The SEC on ESG Disclosure – Latest Developments

At the 18th Annual Institute on Securities Regulation in Europe last week, SEC Director Bill Hinman spoke about the benefits of the SEC’s current, flexible approach to environmental, social and governance (ESG) disclosure for public companies. He noted that current disclosure requirements are largely principles-based and “apply in areas where the disclosure topics may be complex, associated with uncertain risks and rapidly evolving.” Such an adaptable principles-based disclosure regime, Director Hinman posited, is well suited for addressing often complex, risk-laden and rapidly evolving ESG topics, including how companies consider climate change risks, labor practices or board diversity in their decision-making.
Continue Reading

EU Proposes Legislation to Establish Low-Carbon Financial Market Benchmarks

Last week the European Parliament and European Union (EU) member states reached a tentative agreement on proposed legislation that would set standards for low-carbon benchmarks in the EU. In financial markets, a benchmark is essentially an index, or a standard or measure pegged to the value of a “basket” of underlying equities, bonds or other assets or prices, that is used for a variety of investment purposes, such as evaluating the performance of a security, mutual fund, or other investment. Many in the investing community rely on low-carbon benchmarks to create investment products, to measure the performance of investments and for asset allocation strategies.
Continue Reading

PRI to Require Reporting on Climate Change Risks

Last week, the UN Principles for Responsible Investment (PRI), the largest investor network focused on sustainable investing, challenged its over 2,250 signatories to step up their financial reporting when it announced that, beginning in 2020, all signatories will be required to report on climate change risks. PRI requires signatories, which include international asset owners, investment managers, and service providers that collectively manage over $83 trillion in assets, to report various environmental, social, and governance (ESG) metrics on an annual basis. PRI currently requests voluntary reporting on four indicators of climate risks: governance, strategy, risk management, and metrics and targets. Beginning in 2020, as part of their efforts to improve ESG-related disclosure, PRI plans to make risk indicators on both climate-related governance and strategy mandatory to report but voluntary to disclose.
Continue Reading

Growing Pressure from Investors Is Resulting in Increased Climate Change Related Commitments by Some Public Companies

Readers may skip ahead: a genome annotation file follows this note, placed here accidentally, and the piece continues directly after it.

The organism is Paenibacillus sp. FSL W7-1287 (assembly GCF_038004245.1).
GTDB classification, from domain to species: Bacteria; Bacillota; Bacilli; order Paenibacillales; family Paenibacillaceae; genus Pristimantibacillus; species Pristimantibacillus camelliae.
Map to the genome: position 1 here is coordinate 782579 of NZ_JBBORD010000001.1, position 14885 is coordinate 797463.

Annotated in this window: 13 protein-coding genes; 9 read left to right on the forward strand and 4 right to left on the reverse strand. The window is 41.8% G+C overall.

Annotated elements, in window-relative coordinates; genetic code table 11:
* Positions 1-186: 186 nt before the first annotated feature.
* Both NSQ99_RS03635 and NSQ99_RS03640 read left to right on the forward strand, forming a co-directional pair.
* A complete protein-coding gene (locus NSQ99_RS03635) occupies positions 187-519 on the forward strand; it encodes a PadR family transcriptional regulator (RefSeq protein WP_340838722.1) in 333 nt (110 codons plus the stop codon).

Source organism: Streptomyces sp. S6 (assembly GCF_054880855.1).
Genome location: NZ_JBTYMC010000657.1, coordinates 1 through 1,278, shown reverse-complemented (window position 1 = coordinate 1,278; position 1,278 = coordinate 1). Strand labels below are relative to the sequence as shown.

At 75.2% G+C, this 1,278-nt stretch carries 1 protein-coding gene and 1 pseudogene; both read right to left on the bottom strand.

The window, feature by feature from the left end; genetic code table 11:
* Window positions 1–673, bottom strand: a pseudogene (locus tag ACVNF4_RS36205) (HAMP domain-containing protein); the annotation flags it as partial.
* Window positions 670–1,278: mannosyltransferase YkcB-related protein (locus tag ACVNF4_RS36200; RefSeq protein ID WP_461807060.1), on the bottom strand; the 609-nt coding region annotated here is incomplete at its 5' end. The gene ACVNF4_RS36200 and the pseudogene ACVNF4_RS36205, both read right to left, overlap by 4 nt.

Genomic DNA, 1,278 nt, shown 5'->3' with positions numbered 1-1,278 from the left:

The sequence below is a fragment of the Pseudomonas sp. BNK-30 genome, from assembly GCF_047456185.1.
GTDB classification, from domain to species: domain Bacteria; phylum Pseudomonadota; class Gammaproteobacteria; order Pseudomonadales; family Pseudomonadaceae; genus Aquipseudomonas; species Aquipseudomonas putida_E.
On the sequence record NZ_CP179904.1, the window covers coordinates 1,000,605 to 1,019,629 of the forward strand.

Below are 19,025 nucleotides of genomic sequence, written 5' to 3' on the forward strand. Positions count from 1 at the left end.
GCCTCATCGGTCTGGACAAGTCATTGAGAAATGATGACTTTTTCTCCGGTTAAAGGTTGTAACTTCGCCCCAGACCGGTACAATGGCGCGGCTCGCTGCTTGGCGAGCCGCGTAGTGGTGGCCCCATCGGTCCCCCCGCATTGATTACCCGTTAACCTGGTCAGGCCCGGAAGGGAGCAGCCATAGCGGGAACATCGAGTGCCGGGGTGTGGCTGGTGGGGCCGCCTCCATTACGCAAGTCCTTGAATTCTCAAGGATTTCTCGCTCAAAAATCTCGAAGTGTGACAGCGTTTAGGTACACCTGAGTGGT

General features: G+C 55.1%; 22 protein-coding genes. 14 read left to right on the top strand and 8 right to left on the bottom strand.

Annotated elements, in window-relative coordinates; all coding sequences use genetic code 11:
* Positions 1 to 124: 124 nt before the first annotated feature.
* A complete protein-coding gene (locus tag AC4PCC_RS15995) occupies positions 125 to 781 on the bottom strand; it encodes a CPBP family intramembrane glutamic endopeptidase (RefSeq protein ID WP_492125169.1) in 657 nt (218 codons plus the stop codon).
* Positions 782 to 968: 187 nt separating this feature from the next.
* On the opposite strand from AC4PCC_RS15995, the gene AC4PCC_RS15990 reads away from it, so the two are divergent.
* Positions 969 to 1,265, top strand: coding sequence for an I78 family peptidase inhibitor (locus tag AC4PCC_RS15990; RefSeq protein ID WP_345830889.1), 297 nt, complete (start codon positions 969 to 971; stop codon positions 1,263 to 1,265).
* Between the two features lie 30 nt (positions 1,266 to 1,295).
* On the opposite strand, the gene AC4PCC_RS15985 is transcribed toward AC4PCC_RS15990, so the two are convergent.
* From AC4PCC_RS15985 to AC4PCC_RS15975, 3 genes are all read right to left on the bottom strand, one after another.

We’ve written previously about Climate Action 100+, an investor led group representing over $32 trillion in assets under management, and its campaign against 161 or so of the largest publicly traded companies seeking to have these companies improve their greenhouse gas emitting practices.

Climate Action 100+ has experienced recent successes in its engagement efforts with a few companies, the details of which are available on its website.  In particular, a few companies have agreed to increased public reporting of their climate change strategies and, most notably, to adopt executive compensation metrics tied to greenhouse gas reduction targets. Recently, the group issued a report describing what it believes the steel industry should do to reduce greenhouse gas emissions and related public disclosure of those efforts.
Continue Reading

How State Street Intends to Focus on Corporate Culture in Engagement

State Street’s letter to board members advises companies that this year they intends to focus on corporate culture as one of many key intangible value drivers.  Through engagement, they have found that “few directors can adequately articulate their company’s culture or demonstrate how they assess, monitor and influence change when necessary.”

When engaging with directors and management on corporate culture, State Street will expect to understand the following:

  • Can the director(s) articulate the current corporate culture?
  • What does the board value about the current culture? What does it see as strengths? How can the corporate culture improve?
  • How is senior management influencing or effecting change in the corporate culture?

Continue Reading

CII Analysis of Board Evaluation Disclosure